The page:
Project staff entered a brief descriptive record for each object in the project control databases. Descriptive and administrative metadata was keyed in by staff into separate project control databases set up at the partner institutions. Project staff keyed data into one database at The California Historical Society and into a second database for material from both the Ethnic Studies Library and The Bancroft Library. The descriptions present in the finding aids follow rules set forth in Anglo-American Cataloging Rules, 2nd edition (AACR2). As necessary, local data conventions and guidelines were developed to aid in the consistency of data entry across institutions.

The database is hierarchical, so that entries could be made for collections, with all related item entries made under their collection record. Records contained identifying call numbers, project batch numbers used for routing and tracking material for digitization, physical descriptions and other cataloging information including contextual notes.


The UC Berkeley's Digital Imaging Lab (DIL) served as a service bureau offering digital image capture service. Following other CDL collaborative imaging projects, DIL and project partners met the standards described in the CDL's Digital Image Collections Standards. The image production process used by DIL in this project was originally designed for the California Heritage Digital Image Access Project (funded by NEH) and has been used to produce the images and detailed descriptive information for a number of projects including th eproject s mentioned above and the LSTA-funded Japanese American Relocation Digital Archive (JARDA) project.

DIL performed digital image capture using an Agfa Arcus II flatbed scanner and a PhaseOne Powerphase digital camera. The PhaseOne Powerphase digital camera scanning back was used with a Hasselblad with 120mm Makro-Planar CF lens, mounted on a copystand, with Kaiser daylight fluorescent illumination. The Agfa Arcus II flatbed scanner is used primarily for loose (unmounted) originals; while originals mounted in bound volumes, framed originals, and originals larger than the platen of the scanner (8 x 13 inches) are captured with the PhaseOne Powerphase digital camera scanning back on a Hasselblad with 120mm Makro-Planar CF lens, mounted on a copystand, with Kaiser daylight fluorescent illumination.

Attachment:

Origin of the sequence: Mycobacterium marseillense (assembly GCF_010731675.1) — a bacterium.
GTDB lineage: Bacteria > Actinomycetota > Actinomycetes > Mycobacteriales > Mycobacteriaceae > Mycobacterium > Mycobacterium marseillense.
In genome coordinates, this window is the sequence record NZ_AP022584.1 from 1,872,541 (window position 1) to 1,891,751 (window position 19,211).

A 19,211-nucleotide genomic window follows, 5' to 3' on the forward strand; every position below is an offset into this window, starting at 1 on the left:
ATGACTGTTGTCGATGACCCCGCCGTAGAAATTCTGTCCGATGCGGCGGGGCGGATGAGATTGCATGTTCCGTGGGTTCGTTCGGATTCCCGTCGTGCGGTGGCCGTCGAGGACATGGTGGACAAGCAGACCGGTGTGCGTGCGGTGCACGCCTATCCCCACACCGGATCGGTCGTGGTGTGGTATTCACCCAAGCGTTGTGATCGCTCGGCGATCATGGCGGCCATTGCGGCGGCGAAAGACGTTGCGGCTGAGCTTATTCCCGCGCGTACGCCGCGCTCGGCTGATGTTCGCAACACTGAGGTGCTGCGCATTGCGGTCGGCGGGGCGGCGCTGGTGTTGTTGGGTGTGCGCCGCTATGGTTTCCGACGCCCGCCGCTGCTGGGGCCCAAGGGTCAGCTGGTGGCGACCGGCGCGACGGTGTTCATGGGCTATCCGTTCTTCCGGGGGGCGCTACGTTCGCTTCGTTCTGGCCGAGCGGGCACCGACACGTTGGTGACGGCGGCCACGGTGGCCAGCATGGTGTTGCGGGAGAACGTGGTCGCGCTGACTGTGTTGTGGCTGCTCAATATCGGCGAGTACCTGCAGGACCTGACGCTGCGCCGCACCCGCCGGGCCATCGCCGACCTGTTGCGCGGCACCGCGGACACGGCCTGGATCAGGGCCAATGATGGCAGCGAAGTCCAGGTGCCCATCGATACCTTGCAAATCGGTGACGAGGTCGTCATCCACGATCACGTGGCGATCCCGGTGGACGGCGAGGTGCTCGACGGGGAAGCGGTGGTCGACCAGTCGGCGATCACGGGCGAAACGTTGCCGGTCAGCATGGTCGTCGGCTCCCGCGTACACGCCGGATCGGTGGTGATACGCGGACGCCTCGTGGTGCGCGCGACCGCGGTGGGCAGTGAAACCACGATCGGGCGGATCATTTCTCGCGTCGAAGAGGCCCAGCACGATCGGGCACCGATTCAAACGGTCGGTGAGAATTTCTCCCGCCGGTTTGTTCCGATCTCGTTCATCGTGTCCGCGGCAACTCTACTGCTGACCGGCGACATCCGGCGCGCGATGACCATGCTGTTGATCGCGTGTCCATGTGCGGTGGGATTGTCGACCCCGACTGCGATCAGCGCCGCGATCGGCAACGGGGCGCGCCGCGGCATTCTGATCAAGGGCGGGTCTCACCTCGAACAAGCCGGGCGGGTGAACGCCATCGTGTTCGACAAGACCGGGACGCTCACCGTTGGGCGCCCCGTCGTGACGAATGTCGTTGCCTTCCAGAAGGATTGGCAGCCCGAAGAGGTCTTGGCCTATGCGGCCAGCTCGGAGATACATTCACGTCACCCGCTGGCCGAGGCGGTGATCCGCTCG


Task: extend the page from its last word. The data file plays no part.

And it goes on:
As part of the initial capture, images were balanced for brightness, contrast, and color, using the proprietary software supplied by the equipment manufacturers. A compact target including a grayscale, centimeter and color patches was included for reference with each scan. Typical capture resolution is between 300 and 600 dpi, with the 600 dpi level utilized whenever practical. The digital master files are archived onto writeable cd media (CD-ROM) as 24-bit RGB TIFF files. Derivative (viewing) files were created from the digital masters in batch mode using Photoshop and Debabelizer software to produce JPEG (JFIF) and GIF format files at the reduced resolution levels appropriate for viewing. Quality review of work was done at a number of points in each production workflow, first at the point of capture on flatbed scanner and digital camera (since each is a 'one off' operation) and finally just before web presentation when both images and text were viewed with a browser to confirm their accessibility.

Integrating the Collection into American Memory

Once the data was input and digitization of the selected materials complete, the two databases were exported to a single "virtual" EAD XML finding aid using a program written in perl. Originally, each database was divided at the highest level into nine broad topical areas, e.g., "Chinese and Westward Expansion," "San Francisco's Chinatown -- Architectural Space," "Agriculture, Fishing and Related Industries," etc. These nine areas were preserved in the exported finding aid and material from each repository merged under each topic. LC proved to be extremely accommodating in allowing us to choose a format used to submit data to the American Memory Project. EAD was chosen because it most naturally fit the data as it was created.

The data represented a mix of item-level cataloging and collection-level cataloging. Collection-level cataloging is useful for presenting users with a contextual view of an archival collection. Showing items in the context of its series and subseries and neighboring items. An item-level view, such as an interface to browse, search, and sort individual images, necessarily presents items out of context. Accommodating collection-level cataloging for an item-level interface presented its own challenges.